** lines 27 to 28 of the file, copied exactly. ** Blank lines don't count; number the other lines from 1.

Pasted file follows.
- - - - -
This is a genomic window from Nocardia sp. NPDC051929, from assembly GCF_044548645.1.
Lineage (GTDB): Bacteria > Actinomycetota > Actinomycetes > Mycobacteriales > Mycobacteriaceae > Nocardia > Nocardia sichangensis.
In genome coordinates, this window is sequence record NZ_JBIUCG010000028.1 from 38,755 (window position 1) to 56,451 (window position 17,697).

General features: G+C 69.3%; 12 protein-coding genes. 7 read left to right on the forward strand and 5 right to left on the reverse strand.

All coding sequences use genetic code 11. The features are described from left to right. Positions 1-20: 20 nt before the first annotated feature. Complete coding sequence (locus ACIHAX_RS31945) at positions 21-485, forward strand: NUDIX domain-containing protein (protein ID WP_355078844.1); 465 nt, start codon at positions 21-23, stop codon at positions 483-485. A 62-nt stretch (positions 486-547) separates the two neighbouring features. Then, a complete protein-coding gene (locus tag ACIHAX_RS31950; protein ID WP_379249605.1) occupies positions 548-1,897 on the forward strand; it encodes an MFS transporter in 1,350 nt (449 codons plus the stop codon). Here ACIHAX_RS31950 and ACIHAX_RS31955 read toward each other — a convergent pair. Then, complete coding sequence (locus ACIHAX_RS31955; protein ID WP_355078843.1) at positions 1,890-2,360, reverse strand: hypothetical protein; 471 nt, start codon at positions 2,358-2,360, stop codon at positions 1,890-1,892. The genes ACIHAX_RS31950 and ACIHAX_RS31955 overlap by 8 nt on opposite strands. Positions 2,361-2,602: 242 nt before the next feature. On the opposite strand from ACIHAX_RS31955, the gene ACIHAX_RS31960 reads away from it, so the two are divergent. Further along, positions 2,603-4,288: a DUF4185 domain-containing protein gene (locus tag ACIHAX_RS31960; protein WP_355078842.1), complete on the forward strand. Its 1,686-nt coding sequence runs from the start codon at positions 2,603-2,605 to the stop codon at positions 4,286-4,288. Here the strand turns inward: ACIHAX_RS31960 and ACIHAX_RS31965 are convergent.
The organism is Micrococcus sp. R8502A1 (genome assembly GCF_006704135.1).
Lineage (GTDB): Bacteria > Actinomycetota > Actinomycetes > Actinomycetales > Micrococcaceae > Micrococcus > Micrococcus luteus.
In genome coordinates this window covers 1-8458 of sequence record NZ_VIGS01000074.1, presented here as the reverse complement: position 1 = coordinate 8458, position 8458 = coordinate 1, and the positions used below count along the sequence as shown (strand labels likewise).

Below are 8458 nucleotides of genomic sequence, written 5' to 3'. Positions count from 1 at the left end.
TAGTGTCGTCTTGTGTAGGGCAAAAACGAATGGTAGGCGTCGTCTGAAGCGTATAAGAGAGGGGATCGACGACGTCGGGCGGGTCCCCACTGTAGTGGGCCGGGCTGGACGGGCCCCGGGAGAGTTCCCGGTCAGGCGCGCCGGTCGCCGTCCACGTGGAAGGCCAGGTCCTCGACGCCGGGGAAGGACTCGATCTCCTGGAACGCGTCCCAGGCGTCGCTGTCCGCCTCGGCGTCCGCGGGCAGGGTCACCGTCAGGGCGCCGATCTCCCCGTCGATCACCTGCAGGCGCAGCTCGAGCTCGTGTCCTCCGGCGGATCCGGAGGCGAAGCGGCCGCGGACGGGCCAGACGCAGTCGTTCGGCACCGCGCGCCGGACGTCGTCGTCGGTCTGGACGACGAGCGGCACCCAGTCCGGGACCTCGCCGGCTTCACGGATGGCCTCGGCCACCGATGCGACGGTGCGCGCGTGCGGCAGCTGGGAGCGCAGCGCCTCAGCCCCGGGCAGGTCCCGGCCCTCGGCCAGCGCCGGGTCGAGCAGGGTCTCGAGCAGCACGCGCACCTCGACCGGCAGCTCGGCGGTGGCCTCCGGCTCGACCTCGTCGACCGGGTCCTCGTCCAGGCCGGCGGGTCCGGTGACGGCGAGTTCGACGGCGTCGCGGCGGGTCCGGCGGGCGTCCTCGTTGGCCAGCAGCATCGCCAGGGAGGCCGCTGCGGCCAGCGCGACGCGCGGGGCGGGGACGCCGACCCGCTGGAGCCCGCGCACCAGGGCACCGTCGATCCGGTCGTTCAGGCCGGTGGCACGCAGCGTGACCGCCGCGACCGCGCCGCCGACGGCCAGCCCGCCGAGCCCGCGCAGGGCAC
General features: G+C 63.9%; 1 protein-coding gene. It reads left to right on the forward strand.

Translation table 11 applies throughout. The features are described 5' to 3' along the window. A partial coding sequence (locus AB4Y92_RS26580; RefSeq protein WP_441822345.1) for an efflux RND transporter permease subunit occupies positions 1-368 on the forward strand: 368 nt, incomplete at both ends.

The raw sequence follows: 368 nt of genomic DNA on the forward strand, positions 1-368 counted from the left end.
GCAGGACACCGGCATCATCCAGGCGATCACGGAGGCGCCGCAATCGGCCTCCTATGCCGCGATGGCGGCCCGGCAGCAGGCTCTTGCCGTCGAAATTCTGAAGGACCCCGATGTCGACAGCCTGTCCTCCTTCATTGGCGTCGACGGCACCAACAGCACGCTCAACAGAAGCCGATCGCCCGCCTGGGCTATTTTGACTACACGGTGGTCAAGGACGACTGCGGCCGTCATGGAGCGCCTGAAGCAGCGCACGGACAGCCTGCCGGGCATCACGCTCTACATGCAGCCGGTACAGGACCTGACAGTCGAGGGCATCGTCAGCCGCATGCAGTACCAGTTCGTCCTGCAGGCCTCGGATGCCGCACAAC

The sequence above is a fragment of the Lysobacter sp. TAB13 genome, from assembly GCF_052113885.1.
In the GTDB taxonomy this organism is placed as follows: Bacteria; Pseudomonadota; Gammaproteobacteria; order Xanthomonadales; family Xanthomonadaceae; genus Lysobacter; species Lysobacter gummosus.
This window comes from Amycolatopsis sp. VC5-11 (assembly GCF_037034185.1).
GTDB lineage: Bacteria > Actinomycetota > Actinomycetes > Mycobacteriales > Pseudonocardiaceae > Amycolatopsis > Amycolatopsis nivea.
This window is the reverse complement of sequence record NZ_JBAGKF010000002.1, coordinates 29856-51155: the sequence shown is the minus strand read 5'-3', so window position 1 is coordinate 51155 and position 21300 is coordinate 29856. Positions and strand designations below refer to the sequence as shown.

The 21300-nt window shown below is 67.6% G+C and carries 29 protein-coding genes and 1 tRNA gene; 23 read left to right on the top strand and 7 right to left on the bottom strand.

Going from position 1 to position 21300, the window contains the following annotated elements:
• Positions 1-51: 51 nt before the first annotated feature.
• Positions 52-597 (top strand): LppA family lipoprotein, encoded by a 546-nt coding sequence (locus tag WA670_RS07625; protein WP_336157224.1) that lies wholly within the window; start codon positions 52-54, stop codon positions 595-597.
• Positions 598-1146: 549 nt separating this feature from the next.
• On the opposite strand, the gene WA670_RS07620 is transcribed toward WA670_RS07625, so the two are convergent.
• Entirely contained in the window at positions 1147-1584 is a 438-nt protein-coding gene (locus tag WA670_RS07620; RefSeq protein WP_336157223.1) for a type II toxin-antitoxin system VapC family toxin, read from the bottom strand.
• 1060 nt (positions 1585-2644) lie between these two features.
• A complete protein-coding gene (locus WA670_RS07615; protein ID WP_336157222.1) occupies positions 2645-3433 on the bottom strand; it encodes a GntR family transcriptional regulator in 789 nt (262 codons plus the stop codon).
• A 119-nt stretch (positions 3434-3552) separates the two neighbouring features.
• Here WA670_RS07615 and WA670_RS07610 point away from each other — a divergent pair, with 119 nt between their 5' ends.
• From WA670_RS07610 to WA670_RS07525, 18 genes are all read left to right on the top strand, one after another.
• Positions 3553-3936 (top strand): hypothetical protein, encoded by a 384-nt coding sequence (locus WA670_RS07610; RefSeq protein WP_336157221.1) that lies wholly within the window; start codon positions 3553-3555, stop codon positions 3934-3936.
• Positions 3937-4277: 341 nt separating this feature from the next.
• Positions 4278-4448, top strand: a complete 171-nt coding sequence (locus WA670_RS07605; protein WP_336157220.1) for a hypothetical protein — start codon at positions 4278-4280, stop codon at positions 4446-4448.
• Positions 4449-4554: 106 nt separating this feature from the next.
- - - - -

• 1060 nt (positions 1585-2644) lie between these two features.
• A complete protein-coding gene (locus WA670_RS07615; protein ID WP_336157222.1) occupies positions 2645-3433 on the bottom strand; it encodes a GntR family transcriptional regulator in 789 nt (262 codons plus the stop codon).